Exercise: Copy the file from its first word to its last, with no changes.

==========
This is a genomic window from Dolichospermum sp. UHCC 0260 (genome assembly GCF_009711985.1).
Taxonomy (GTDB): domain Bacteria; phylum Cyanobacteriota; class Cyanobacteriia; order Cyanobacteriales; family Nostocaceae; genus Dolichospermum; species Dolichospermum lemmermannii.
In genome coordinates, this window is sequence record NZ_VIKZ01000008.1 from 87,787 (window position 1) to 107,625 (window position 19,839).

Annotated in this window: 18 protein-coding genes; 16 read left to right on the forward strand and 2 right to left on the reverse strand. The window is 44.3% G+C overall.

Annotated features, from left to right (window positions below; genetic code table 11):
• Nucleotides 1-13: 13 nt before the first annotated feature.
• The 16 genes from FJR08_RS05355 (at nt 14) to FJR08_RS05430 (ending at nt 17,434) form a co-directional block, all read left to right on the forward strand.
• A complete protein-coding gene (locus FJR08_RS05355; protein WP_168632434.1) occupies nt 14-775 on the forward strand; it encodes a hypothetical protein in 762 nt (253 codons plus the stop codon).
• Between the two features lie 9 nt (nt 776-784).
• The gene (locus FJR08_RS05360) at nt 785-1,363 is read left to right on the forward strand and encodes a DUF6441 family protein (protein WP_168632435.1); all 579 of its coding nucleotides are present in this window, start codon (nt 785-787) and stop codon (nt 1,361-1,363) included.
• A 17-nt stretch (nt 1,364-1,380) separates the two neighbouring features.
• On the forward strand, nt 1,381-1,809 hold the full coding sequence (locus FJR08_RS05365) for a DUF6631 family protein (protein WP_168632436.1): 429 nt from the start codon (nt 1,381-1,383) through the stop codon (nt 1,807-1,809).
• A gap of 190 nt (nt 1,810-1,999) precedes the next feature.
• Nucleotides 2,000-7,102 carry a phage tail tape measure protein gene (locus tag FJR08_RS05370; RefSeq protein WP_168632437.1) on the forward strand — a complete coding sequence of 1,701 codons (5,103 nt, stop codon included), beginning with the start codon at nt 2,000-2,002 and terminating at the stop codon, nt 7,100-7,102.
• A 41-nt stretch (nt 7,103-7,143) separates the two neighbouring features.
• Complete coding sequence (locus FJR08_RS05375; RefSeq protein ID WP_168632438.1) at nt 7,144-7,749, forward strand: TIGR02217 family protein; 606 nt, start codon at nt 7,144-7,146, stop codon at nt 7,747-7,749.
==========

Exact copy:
This is a genomic window from Dolichospermum sp. UHCC 0260 (genome assembly GCF_009711985.1).
Taxonomy (GTDB): domain Bacteria; phylum Cyanobacteriota; class Cyanobacteriia; order Cyanobacteriales; family Nostocaceae; genus Dolichospermum; species Dolichospermum lemmermannii.
In genome coordinates, this window is sequence record NZ_VIKZ01000008.1 from 87,787 (window position 1) to 107,625 (window position 19,839).

Annotated in this window: 18 protein-coding genes; 16 read left to right on the forward strand and 2 right to left on the reverse strand. The window is 44.3% G+C overall.

Annotated features, from left to right (window positions below; genetic code table 11):
• Nucleotides 1-13: 13 nt before the first annotated feature.
• The 16 genes from FJR08_RS05355 (at nt 14) to FJR08_RS05430 (ending at nt 17,434) form a co-directional block, all read left to right on the forward strand.
• A complete protein-coding gene (locus FJR08_RS05355; protein WP_168632434.1) occupies nt 14-775 on the forward strand; it encodes a hypothetical protein in 762 nt (253 codons plus the stop codon).
• Between the two features lie 9 nt (nt 776-784).
• The gene (locus FJR08_RS05360) at nt 785-1,363 is read left to right on the forward strand and encodes a DUF6441 family protein (protein WP_168632435.1); all 579 of its coding nucleotides are present in this window, start codon (nt 785-787) and stop codon (nt 1,361-1,363) included.
• A 17-nt stretch (nt 1,364-1,380) separates the two neighbouring features.
• On the forward strand, nt 1,381-1,809 hold the full coding sequence (locus FJR08_RS05365) for a DUF6631 family protein (protein WP_168632436.1): 429 nt from the start codon (nt 1,381-1,383) through the stop codon (nt 1,807-1,809).
• A gap of 190 nt (nt 1,810-1,999) precedes the next feature.
• Nucleotides 2,000-7,102 carry a phage tail tape measure protein gene (locus tag FJR08_RS05370; RefSeq protein WP_168632437.1) on the forward strand — a complete coding sequence of 1,701 codons (5,103 nt, stop codon included), beginning with the start codon at nt 2,000-2,002 and terminating at the stop codon, nt 7,100-7,102.
• A 41-nt stretch (nt 7,103-7,143) separates the two neighbouring features.
• Complete coding sequence (locus FJR08_RS05375; RefSeq protein ID WP_168632438.1) at nt 7,144-7,749, forward strand: TIGR02217 family protein; 606 nt, start codon at nt 7,144-7,146, stop codon at nt 7,747-7,749.